Subsequent publications, listed elsewhere on this website, describe further testing and refinement of the theory; and in this case using new methods for the analysis of EEG responses evoked by conventional stimulation procedures (averaged evoked potentials or AEPs). This work demonstrates that it is possible to distinguish alpha, theta and delta wave components in ordinary AEPs that can be attributed to the major brain-stem and thalamocortical arousal systems. There is reason to believe that these components correspond to the alpha, delta and theta activity of the spontaneous EEG and it has been possible to demonstrate that they relate to each other, and to differences in temperament and personality, in the precise manner predicted by theory.

A revised edition of my 1996 book has just been published. It describes how one can measure normal individual differences in EEG parameters that indicate the relative influence of thalamocortical and brain-stem processes, and of GABA and glutamatergic acid, the major neurotransmitters of the thalamocortical system and of the CNS. This book also specifies the combinations of EEG parameters that are associated with optimal psychological profiles. On the basis of this information it should soon be possible to provide an objective basis for the diagnosis of different psychiatric disorders and for the monitoring of the therapeutic effects of drugs used to treat these disorders.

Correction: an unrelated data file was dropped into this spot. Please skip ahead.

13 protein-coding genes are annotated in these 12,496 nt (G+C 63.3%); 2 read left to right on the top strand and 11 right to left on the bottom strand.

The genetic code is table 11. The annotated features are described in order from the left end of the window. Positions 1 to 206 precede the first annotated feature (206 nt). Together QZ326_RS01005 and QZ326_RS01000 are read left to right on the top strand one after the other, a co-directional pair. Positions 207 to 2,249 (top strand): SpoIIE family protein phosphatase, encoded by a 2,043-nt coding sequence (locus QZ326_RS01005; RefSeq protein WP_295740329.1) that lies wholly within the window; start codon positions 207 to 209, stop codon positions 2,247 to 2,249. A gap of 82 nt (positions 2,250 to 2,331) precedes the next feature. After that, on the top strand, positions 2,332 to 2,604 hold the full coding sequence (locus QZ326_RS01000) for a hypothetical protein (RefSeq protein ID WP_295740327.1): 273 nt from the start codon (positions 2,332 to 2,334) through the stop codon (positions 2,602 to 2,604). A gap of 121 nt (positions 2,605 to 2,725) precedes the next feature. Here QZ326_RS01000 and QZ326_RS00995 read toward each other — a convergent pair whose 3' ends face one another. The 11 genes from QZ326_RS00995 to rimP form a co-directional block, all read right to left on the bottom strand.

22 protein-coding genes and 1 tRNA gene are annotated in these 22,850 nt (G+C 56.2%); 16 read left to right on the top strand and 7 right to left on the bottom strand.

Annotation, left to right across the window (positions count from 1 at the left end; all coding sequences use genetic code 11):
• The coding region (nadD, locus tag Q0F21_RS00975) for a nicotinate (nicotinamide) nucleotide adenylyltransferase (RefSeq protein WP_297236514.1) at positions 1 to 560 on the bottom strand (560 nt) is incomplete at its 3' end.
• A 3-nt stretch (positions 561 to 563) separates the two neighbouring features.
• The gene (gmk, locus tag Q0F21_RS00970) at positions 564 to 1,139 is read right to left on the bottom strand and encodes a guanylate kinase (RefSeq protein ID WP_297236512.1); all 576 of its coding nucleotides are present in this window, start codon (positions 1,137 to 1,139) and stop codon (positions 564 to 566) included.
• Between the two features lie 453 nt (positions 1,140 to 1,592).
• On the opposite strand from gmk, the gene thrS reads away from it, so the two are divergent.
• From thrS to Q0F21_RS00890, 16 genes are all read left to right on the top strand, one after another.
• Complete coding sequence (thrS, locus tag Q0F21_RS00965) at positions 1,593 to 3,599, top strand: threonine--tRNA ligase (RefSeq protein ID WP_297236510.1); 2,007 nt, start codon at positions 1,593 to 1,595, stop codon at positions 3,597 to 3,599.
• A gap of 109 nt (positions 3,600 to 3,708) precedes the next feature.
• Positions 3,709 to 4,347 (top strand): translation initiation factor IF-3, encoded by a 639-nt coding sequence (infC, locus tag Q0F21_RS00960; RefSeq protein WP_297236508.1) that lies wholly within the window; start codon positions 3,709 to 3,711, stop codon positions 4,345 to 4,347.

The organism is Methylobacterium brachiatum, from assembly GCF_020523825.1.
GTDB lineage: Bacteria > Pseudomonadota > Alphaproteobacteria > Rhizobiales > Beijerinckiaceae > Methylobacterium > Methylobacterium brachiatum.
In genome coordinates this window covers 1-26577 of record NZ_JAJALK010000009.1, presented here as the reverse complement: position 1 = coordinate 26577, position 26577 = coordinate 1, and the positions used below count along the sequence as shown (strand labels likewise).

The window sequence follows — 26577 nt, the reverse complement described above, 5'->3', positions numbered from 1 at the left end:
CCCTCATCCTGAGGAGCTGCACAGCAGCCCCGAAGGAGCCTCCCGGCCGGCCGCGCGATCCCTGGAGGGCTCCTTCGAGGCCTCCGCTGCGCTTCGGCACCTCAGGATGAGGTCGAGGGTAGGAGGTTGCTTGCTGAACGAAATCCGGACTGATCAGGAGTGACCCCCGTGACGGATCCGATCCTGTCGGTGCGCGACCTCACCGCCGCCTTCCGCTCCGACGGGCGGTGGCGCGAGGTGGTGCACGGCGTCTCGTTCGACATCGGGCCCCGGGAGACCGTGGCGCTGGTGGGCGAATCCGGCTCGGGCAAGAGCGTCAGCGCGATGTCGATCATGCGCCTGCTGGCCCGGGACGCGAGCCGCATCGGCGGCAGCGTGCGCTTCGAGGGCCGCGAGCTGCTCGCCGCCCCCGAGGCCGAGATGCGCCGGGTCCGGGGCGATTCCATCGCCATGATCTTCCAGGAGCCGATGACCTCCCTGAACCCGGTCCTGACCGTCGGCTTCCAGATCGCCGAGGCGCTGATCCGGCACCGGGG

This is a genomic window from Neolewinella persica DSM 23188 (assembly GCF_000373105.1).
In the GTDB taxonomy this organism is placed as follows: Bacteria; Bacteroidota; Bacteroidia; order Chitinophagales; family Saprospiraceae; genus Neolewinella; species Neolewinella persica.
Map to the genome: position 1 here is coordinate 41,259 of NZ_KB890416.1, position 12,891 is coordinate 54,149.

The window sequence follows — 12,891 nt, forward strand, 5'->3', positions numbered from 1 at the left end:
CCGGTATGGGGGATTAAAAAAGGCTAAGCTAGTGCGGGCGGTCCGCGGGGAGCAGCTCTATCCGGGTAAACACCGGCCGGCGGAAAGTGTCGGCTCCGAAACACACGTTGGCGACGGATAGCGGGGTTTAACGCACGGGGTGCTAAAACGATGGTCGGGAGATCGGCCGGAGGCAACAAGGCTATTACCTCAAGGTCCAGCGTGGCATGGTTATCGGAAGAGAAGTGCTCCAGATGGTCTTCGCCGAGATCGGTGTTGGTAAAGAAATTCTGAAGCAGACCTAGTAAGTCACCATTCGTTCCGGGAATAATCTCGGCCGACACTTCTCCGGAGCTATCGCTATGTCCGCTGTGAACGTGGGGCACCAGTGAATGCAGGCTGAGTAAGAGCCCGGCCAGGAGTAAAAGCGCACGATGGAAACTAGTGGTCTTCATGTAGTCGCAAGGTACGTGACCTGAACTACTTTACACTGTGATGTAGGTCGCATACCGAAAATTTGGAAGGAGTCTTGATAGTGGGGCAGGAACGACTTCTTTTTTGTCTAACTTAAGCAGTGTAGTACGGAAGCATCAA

It is fitting to conclude this account with reference to the comments of a very experienced EEG researcher who carried out a careful and critical appraisal of my ideas and findings. More specifically, I would like to refer to a book published in 2003 by the late Dr. John Shaw. Dr. Shaw was personally engaged in EEG research for over 50 years - and from the earliest days of its clinical application. He set up and managed one of the first EEG Departments in the U.K. and subsequently worked as a full-time EEG researcher for the U.K. Medical Research Council.

In his book, entitled The Brain’s Alpha Rhythms and the Mind, there is a very comprehensive review of classical and modern studies of the EEG alpha rhythm, with commentaries on the associated neuroscience and neurophysiology. Despite his obvious preference for the physical and neurophysiological aspects of EEG research, Dr. Shaw devoted a large part of one chapter to my work. His general conclusion is best indicated by quoting a paragraph from his ‘Acknowledgements’. He wrote as follows: “I am also grateful to David Robinson, Professor of Psychology, Kuwait University, for his critical comments on selected chapters, in particular Chapter 9 in which his work is described. Whilst David’s work has not always received the recognition it deserves, I believe his novel approach . . . linking the neurophysiology of the EEG with the psychology of behaviour . . . will yet prove to be a landmark in the development of EEG research.